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date: 21 August 2019


  • Quentin Hughes


Small west German town at the confluence of the Rhine and Queich rivers, which was refortified, like many other frontier towns, after the Napoleonic Wars. In the 1840s the town was encircled by fortifications designed by Friedrich Ritter von Schmauss (1792–1846). Influenced by the French military engineers Marc-René de Montalembert (1714–1800) and Lazare Carnot (1753–1823), he built them not with bastions but with powerful multi-gun caponiers and casemated batteries covering and flanking straight faces of wall retrenched by defensible barracks. This was the German system of polygonal fortification, and, although it was different from the bastion system that had dominated military architecture for three hundred years, there were still arguments about its effectiveness in war.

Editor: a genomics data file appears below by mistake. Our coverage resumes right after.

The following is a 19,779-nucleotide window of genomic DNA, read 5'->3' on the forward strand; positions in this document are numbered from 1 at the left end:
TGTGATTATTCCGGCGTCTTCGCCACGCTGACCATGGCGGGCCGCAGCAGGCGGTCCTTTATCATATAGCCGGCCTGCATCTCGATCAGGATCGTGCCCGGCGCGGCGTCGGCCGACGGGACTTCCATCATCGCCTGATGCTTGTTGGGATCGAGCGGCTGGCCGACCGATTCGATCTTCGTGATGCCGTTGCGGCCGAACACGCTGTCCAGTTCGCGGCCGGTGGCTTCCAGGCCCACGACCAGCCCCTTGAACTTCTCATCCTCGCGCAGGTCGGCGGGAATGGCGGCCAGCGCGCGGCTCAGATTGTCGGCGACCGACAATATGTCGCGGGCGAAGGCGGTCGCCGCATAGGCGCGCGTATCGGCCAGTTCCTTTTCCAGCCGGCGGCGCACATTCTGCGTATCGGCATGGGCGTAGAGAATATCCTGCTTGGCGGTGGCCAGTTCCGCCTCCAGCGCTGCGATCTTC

These fortifications were dismantled in accordance with the provisions of the Treaty of Versailles (1919), but fine remnants survive, including the central sector of the Beckers Front with a caponier, ravelin, flank batteries and redoubts, all carried out in a combination of precise brickwork and rusticated masonry. The Ludwigs Tor or gate of ...

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